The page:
Tweet This

Part I: How I Landed in the Wedding Industry

After Falling

The Twisted Tale of a Most Unusual Wedding Creative

Part One

Whoever said working in the wedding industry was like a dream come true has obviously never worked in close proximity to a bridal party in their life!

200-2.gif

Oh, sorry, did that statement upset you? If so, you may want to consider skipping this post entirely – because we’re about to veer into some unfamiliar territory right about now!

I get it, you read the title “After Falling” and figured this would be a whimsical yet witty recounting of my magical career as a wedding planner, quite possibly with rom-com worthy lovey dovey overtones and one helluva happily ever after at the end of it…

Ummm, NOPE! 

This isn’t a Hallmark movie. This is business! 100% uncensored, perhaps for the first time ever in this forum. Whatever. Just go with it. If you’ve read this far, you’re on my wavelength anyway so, let’s continue, shall we?

I fell into the wedding industry. It was never something I aspired to. 

I was asked by a friend to become the studio manager of her Boston based photography business, not because I had any prior experience in the industry, but rather, because she knows that I’m fucking awesome at restoring order, which, I’m sure all of my fellow studio managers will agree, is basically the job description for that role. 

So, I left behind the world of academia and jumped into my new role straight away and guess what? 

I ABSOLUTELY LOVED IT!

I set about my work and was quickly able to establish a set of systems that automated many of the company’s standard business practices, allowing us to free up time to focus on clients and marketing. New England wedding businesses are perhaps one of the most competitive wedding markets in the US yet, I was successful in getting the business to the number 1 page search on Google. Business was booming and things went very well for a time…

The thing about falling into something though, is that if you don’t do it without your eyes wide open and boundaries clearly defined from the outset, there is often quite a painful lesson to learn as a result. My lesson came in the form of mixing friendship with business.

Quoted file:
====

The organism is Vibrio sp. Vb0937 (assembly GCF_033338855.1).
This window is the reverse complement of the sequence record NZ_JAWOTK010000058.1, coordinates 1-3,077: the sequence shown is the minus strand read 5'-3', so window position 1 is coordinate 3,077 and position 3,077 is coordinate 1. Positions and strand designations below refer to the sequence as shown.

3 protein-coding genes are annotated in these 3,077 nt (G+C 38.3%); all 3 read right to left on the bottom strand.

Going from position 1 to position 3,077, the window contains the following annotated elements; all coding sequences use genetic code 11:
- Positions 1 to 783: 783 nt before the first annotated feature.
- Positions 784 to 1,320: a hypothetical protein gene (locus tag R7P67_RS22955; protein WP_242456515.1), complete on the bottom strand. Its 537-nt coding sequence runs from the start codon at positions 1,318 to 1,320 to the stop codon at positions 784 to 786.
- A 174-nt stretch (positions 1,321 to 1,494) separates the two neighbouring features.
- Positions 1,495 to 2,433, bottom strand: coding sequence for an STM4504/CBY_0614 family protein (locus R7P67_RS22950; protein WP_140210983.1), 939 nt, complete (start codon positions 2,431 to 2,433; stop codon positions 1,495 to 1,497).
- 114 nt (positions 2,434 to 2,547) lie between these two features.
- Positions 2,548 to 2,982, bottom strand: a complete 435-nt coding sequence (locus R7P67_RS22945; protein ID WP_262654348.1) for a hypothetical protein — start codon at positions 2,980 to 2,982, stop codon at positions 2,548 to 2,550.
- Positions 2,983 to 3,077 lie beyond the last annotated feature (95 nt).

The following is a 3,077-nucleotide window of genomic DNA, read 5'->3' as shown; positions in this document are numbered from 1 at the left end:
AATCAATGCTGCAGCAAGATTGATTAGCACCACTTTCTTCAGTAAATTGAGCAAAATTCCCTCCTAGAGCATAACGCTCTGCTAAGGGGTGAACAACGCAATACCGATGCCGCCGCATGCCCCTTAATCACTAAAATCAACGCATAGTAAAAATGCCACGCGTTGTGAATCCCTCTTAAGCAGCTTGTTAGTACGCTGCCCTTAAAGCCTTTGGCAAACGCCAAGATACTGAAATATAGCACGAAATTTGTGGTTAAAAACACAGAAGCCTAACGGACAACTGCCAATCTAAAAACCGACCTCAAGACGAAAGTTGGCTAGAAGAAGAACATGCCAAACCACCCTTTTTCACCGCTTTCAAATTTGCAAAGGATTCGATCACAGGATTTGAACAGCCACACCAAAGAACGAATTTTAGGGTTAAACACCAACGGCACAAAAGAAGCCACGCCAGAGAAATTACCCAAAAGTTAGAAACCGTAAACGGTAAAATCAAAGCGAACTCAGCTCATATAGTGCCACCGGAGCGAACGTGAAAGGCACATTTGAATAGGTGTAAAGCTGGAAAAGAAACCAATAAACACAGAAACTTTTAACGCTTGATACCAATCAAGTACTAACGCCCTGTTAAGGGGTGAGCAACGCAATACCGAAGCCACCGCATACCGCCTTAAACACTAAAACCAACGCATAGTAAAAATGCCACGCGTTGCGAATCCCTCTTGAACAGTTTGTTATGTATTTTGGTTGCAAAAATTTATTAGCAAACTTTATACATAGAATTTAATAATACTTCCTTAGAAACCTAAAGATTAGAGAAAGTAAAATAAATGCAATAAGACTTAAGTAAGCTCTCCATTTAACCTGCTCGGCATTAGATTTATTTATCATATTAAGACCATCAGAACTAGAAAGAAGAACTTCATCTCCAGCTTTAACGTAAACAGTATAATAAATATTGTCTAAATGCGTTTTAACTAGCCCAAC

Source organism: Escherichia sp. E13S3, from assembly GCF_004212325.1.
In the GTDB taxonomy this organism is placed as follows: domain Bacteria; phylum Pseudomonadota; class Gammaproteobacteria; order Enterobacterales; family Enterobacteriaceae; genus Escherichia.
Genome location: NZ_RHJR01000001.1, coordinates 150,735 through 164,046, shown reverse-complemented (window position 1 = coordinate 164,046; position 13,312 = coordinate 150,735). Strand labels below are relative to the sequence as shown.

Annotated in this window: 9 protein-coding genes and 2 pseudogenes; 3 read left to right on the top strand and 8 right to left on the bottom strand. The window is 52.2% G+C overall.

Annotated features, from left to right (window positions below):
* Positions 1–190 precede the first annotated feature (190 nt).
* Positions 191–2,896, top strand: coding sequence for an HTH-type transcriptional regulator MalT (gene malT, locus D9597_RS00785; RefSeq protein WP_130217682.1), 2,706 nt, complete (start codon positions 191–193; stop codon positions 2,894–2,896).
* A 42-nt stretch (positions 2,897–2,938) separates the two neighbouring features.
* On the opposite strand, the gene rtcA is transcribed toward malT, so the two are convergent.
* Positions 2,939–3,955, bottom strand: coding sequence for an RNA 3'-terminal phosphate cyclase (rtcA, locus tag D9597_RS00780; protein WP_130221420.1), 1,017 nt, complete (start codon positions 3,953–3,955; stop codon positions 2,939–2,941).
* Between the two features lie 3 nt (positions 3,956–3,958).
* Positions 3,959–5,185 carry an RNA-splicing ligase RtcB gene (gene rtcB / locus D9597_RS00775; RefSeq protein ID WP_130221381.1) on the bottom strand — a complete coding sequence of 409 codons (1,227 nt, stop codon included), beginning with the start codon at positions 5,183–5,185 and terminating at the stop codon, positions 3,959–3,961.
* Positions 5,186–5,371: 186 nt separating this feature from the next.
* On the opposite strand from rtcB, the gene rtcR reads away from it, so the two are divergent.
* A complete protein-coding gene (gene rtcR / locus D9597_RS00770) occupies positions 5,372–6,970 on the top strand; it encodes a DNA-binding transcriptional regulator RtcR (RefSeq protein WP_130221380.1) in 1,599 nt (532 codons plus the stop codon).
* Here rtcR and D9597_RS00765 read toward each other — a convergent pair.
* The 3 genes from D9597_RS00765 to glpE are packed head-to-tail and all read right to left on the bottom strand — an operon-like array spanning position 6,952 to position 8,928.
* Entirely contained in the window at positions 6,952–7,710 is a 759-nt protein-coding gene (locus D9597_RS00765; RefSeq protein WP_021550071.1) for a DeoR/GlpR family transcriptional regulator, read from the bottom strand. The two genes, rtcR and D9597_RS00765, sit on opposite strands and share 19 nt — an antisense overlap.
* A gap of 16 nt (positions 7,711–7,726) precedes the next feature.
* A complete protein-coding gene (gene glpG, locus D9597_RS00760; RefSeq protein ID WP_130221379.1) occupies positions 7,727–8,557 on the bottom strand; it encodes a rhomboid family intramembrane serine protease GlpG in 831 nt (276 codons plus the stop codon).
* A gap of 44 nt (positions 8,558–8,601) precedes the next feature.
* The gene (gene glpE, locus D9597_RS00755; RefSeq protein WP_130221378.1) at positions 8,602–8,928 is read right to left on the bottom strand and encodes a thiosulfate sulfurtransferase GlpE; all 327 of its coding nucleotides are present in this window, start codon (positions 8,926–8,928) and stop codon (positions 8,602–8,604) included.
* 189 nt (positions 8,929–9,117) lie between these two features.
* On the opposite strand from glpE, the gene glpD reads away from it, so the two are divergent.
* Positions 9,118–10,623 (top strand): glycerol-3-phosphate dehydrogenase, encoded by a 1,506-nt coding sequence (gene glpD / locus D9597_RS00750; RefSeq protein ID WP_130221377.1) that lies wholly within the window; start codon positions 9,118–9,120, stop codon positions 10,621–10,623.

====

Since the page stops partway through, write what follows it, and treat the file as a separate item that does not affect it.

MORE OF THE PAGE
I had poured all my energy into building a very profitable company, however, slowly came to realize that my efforts were not being rewarded as they should have been. While I spent all my waking hours managing the studio on a very basic wage, it became harder to see my friend reaping the financial rewards of that hard work without acknowledging my involvement, financially or otherwise.

200w-5.gif

So, having had enough of growing the business without seeing sufficient return for my efforts, I called bullshit on the entire business arrangement and the resulting argument was, to cut a long story short, the beginning of the end of my involvement with the studio.    

Thankfully during all the drama, I had been steadily growing a side business as a wedding planner and so, knowing I had work opportunities available to me elsewhere, I walked away completely towards what I hoped would be the start of something magical…

My fresh start as a fully-fledged New England Wedding Planner…

Tune in next time to discover what I REALLY think of wedding planners



Lauren Dragon-Cook

Wedding Boss Life, 205 Sugar Maple Lane, Spofford, NH, 03462